Humboldt County, Iowa, farmer Doug Adams is pleased with near-trend corn and soybean yields, considering a wide variety of weather conditions through the 2019 growing season. He learned a lot about the soil this year and made adjustments to his plans along the way.
“It seems like something was always going on to be nervous about,” he said regarding the weather. “We didn’t have an abundance of rain this spring, but the continual showers resulted in late planting and that translated into a later-than-usual start to harvest.”
Adams saw more yield variability than normal this year because of the cool, damp conditions in the spring that impeded emergence. “My corn yields ranged 150 bu. per acre to just over 200 bu. per acre. I strive for a 180-bu.-per-acre farm average for our nitrogen program,” he said. “Some fields with corn yields above 200 bu. per acre definitely kept the average up.”
He views cover crops as an important part of his nutrient program and remembers late-spring nitrogen tests signaled cover crops kept nutrients available for the cash crop. However, he’s not impressed with cover crop growth this fall. “In fact, I didn’t seed all the intended cover crop acres because it was getting too cold,” he added. “On those acres I’ll try to seed oats in the spring if the weather cooperates.”
Adams is also working to improve soil structure on a piece of ground new to his operation. This land was tilled last fall and entered his no-till and strip-till system this spring. “I noticed I left some ruts on that farm this fall, but I made it a priority to seed cereal rye this fall, which should improve the soil,” he said.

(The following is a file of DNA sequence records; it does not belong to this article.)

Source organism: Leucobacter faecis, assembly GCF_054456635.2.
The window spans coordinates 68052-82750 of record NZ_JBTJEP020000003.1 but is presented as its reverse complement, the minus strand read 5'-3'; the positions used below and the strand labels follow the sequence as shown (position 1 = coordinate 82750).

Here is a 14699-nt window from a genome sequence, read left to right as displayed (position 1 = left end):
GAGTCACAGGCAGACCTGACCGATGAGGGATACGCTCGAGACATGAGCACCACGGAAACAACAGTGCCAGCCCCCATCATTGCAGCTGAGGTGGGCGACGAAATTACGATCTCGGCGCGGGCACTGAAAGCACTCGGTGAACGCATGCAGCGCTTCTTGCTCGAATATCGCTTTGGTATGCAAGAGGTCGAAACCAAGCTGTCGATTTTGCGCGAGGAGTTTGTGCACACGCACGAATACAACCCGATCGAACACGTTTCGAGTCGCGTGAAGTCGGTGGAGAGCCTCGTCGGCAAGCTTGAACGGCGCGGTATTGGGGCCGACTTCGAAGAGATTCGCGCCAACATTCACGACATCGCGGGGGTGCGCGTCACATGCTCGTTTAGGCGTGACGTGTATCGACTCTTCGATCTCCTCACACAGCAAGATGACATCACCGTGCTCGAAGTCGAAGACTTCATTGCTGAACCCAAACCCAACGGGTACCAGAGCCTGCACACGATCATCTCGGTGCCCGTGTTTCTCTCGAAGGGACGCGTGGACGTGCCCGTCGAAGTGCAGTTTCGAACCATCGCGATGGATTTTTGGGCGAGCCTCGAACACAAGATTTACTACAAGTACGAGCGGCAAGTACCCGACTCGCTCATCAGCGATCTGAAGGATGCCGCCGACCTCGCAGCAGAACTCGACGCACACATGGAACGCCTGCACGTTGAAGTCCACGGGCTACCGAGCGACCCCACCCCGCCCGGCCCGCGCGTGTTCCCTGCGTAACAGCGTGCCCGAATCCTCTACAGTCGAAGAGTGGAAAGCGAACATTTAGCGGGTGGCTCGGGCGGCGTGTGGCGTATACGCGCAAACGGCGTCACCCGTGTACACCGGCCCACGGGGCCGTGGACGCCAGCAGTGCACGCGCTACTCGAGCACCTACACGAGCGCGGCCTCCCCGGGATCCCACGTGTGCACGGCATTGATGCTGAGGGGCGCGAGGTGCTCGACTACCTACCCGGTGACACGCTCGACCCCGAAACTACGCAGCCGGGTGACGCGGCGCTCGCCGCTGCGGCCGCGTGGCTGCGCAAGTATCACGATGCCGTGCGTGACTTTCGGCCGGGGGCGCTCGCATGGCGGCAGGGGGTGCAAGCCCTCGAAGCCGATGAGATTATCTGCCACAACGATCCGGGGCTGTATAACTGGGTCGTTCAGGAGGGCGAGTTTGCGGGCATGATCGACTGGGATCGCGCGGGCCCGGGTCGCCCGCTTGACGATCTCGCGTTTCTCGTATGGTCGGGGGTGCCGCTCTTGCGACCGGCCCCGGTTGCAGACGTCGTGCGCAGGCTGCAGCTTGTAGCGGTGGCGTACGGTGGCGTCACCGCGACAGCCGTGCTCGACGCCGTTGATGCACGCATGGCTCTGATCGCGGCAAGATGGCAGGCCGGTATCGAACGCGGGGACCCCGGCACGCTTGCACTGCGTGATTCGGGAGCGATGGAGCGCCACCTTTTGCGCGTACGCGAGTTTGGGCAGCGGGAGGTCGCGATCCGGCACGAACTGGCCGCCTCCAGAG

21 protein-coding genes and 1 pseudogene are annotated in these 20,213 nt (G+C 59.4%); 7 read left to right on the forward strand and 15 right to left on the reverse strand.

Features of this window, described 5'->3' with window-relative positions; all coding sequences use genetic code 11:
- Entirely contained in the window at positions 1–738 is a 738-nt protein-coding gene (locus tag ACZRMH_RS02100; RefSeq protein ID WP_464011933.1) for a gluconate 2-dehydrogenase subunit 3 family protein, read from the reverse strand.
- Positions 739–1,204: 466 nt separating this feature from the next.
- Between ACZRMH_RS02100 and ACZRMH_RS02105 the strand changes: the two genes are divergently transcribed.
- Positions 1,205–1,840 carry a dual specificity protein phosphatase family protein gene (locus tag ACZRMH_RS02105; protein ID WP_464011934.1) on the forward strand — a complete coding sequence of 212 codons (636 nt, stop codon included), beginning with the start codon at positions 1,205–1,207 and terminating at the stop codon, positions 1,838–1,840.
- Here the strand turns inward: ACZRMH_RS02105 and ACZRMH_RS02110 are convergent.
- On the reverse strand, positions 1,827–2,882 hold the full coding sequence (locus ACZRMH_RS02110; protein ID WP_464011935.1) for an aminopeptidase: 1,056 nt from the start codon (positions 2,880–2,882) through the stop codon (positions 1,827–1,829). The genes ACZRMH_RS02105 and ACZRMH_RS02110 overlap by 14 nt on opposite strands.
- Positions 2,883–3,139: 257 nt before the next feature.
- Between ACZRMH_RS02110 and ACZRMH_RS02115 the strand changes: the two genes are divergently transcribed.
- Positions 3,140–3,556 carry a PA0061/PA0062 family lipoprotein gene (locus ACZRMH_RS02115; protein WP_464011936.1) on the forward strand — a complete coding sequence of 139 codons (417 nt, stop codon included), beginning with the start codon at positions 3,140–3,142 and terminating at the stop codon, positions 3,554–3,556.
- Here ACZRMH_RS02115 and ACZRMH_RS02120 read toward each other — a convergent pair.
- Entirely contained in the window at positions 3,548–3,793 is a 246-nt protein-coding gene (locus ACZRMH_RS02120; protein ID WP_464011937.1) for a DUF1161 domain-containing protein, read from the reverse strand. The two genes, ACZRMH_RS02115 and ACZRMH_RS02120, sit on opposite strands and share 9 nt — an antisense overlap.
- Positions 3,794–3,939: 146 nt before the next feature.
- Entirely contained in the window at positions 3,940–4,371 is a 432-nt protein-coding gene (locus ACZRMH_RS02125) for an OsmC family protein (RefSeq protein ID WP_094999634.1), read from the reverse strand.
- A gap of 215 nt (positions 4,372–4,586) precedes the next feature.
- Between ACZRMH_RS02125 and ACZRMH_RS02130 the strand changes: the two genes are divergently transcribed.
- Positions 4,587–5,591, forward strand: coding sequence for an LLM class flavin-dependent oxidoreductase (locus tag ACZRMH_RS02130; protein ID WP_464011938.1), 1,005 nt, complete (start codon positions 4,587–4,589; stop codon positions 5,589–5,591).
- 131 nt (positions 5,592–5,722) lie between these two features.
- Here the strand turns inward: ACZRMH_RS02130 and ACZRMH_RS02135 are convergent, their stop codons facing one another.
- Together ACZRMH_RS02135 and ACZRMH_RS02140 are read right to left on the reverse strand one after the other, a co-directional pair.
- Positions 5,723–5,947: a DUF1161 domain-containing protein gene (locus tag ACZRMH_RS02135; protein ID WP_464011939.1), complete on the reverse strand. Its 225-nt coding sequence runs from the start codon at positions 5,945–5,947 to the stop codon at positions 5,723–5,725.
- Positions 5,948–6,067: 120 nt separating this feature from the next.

Remembering the difficulties applying nitrogen in the spring due to rains, Adams applied some anhydrous with a stabilizer this fall. “I decided to go ahead and put some anhydrous on at about 50% of our normal planned rate,” he said. “This isn’t something I always do, but I decided to take advantage of some decent weather before it got too cold.”
During the winter Adams will be analyzing data like stalk nitrate tests and yield maps to come up with the remainder of the 4R nutrient management plan for 2020. Adams strives to achieve continual improvement on the farm and says 4R nutrient management and conservation practices will remain critical to the long-term success of the farm.
“4R Plus practices have helped the ground during difficult years by mediating the weather. When we have excess moisture, the soil on my farm is able to soak it up and is easier to work with,” he said.
He also encourages farmers to rethink their tillage system. “I like to tell people not to worry about working corn ground in the fall if you’re going into soybeans the following spring because we can no-till beans into corn stalks pretty easily without seeing a yield reduction,” he said. “It’s good to have a plan and make adjustments as needed,” he added.
Click here to ask Doug a question about his farming operation.